SWE members Tory Cantrell (mechanical engineering) and Carsyn Boggio (environmental engineering), ECE students Skyler Brawley (computer engineering) and Emily Roth (electrical engineering), and SWENexter Jenna Beaudoin, a Lake Linden-Hubbell High School senior, worked with Girl Scouts and Ring Lardner Middle School students in Niles, Michigan, on April 6. Sophie Owen ’22 (B.S. Electrical Engineering) helped the students construct their circuits.

In Grand Rapids, Michigan, Amy (Palmgren) Rokos ’08 (B.S. Computer Engineering) joined us and helped with the event. Lilly, a fourth grader and Junior Girl Scout, commented, “I liked the programing. I had to do math, but it was fun! I’m excited to do more things with my kit at home.” (Every participant not only used components, but was given an Arduino kit to take home.)

SWE sends a huge shoutout to Brawley and Beaudoin, who worked hard to design this integrated outreach activity, and to academic advisor Lauren Huested (ECE), who obtained the funding for this trip through a grant from the Michigan Economic Development Corporation. The funds needed to be used on K-12 outreach that would teach students about EE concepts (specifically motors), making the Arduino/motorized fan kit a perfect fit!

Thanks to our vice president for Global Campus and continuing education, David Lawrence, who permitted us to use the grant funding, we were able to pay for the cost of supplies and travel for the events.

SWE also thanks the College of Engineering and the ECE department for their support, along with the CLS department. Outreach events are exciting opportunities for us to interact with future Michigan Tech Huskies!

ChE Holding Convocation 2024 Tomorrow

Students, faculty and staff will be presented awards tomorrow (April 19) at the Department of Chemical Engineering (ChE) Convocation, held in the MUB Alumni Lounge starting at 2 p.m.

Student award recipients will be announced for the following:

  • Chair’s Award for Outstanding Chemical Engineering Senior
    This award recognizes a graduating ChE senior for their academic achievement, experiential learning activities and community engagement. This award consists of a certificate and monetary award in the amount of $1,000.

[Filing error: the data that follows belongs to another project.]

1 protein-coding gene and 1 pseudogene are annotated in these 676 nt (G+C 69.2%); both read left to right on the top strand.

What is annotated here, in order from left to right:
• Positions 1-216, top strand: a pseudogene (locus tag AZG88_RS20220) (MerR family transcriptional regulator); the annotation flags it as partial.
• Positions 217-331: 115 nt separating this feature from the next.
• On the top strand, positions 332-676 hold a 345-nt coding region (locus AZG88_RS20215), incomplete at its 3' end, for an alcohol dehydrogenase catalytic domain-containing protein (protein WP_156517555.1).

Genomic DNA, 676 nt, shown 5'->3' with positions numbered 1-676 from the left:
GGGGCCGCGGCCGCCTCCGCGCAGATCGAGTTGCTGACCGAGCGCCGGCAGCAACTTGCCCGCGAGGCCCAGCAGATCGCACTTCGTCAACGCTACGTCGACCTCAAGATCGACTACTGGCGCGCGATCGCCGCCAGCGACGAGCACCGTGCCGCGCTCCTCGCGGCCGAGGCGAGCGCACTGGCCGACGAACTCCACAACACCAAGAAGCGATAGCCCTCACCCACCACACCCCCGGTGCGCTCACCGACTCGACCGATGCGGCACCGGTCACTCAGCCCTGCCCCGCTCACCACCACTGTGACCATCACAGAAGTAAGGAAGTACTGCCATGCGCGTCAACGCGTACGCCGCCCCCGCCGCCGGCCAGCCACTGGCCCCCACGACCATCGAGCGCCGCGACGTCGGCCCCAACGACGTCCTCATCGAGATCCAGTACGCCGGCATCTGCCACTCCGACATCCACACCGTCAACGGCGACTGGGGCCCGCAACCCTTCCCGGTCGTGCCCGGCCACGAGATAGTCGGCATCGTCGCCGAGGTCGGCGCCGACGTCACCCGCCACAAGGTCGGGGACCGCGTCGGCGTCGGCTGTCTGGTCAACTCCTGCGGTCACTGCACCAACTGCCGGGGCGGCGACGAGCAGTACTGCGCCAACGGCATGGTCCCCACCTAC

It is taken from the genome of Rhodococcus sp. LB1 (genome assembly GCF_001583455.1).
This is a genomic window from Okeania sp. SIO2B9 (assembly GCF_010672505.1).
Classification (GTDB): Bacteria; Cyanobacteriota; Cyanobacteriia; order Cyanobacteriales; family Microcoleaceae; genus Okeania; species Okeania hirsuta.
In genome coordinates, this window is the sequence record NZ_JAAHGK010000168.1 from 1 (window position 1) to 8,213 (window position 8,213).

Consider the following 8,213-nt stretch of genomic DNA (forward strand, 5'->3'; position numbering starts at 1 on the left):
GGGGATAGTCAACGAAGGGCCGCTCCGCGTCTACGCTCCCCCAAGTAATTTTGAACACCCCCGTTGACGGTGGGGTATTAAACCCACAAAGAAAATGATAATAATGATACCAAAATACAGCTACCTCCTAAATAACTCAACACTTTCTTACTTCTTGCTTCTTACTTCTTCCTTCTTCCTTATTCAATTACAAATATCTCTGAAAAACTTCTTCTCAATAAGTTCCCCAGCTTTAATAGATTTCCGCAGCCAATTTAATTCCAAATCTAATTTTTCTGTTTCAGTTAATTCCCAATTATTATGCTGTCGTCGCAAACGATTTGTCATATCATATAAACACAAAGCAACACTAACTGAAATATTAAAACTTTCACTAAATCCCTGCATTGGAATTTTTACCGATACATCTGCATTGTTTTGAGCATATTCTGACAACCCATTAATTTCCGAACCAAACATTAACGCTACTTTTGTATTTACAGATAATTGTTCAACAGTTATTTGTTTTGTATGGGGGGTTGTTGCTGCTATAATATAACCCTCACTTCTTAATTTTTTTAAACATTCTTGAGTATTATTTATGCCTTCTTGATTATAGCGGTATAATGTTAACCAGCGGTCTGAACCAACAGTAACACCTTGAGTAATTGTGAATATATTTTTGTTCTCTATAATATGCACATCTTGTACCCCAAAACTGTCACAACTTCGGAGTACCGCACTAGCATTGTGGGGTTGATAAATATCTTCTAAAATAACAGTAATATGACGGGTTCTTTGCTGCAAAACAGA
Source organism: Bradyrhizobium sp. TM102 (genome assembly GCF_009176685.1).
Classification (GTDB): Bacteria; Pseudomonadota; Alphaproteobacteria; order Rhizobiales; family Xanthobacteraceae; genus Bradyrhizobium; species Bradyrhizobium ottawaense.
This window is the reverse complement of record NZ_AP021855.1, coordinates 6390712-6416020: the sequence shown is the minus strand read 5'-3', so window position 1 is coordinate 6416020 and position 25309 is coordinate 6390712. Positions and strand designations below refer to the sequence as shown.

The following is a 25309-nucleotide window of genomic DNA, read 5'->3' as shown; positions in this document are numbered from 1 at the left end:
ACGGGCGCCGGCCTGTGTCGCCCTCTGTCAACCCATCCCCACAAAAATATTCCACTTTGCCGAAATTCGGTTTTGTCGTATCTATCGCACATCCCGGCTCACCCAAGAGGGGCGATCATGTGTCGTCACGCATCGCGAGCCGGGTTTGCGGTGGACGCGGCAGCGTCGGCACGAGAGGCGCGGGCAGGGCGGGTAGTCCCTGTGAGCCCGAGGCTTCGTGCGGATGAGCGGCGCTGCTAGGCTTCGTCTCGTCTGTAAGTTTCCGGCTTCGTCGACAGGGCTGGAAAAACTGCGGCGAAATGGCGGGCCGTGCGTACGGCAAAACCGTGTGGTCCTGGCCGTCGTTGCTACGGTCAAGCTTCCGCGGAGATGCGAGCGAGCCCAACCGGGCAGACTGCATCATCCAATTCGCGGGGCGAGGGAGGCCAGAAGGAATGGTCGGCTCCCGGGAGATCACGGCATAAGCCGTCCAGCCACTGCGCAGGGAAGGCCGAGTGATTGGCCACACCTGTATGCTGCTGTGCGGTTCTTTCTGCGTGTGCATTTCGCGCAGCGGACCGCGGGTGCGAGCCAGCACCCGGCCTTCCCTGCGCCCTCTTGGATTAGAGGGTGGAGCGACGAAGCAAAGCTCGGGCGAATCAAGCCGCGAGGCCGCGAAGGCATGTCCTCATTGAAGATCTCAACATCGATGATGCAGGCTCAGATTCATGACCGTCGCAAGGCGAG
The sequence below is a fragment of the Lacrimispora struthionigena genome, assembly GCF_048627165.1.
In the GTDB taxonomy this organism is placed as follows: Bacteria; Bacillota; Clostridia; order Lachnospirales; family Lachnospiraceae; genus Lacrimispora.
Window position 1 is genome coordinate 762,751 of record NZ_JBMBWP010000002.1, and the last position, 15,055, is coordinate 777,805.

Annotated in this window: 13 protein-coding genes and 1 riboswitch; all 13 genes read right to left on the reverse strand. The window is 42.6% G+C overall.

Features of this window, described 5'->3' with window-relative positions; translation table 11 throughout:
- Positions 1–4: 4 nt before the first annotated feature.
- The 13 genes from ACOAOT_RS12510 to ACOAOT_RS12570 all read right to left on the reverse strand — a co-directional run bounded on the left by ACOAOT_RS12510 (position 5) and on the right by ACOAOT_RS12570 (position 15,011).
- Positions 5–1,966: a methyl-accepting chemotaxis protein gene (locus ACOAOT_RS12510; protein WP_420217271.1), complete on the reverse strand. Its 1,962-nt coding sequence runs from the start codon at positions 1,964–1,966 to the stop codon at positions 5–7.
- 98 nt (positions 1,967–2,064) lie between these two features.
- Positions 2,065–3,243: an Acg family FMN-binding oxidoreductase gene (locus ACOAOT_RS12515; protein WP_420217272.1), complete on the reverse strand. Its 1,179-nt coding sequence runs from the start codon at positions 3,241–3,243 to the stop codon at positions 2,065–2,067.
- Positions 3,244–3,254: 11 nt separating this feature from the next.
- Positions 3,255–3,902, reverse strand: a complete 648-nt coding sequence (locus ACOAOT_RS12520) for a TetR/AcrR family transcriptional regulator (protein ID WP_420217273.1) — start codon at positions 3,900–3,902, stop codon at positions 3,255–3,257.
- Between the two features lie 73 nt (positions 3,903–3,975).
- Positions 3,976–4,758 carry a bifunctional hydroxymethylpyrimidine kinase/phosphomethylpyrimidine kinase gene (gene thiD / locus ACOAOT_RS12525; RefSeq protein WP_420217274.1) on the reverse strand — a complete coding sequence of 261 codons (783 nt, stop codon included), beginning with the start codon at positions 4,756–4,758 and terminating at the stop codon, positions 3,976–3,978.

• Outstanding Sophomore and Outstanding New Student Awards
    These awards recognize an outstanding second-year student and an outstanding new student in chemical engineering who have demonstrated exemplary academic performance in coursework and exhibited excellence in related academic enrichment activities such as research, internship/co-op work experience and the Enterprise Program.

  • Excellence in Communication Award
    This award acknowledges the critical role that effective communication plays in successful leadership and recognizes a graduating ChE senior for their effective use of communication of the highest standard.

  • Professional Ethics Award
    This award recognizes a student who has exhibited exemplary ethics and admirable professional conduct during Plant Design and Unit Operations experiences and throughout their academic career at Michigan Tech.

  • Prevent Accidents With Safety (PAWS) Award
    The PAWS Undergraduate Lab Safety Program is a comprehensive safety program requiring training, constant vigilance and incident reporting and documentation systems — all with an eye toward critical review and continuous improvement. The PAWS program provides a framework to develop the necessary safety culture within the student community.

  • Dow Chemical Marriott W. Bredekamp Award
    This award recognizes outstanding technical skills in the laboratory, outstanding teamwork and professionalism, effective oral and written communication and strong adherence to process safety practices as recognized by your peers and supported by the faculty of the department. This award is in memory of Marriott W. Bredekamp.

  • Senior Design Team Awards
    John Patton, as chair and faculty member, initiated much of today's design course content in ChE. He brought his experiences at Exxon to the classroom to provide students with a systematic way to design and analyze a new, large-scale capital project. This award recognizes the student team in CM4861 that created the best plant design and recommendation for Fictitious Chemical Company.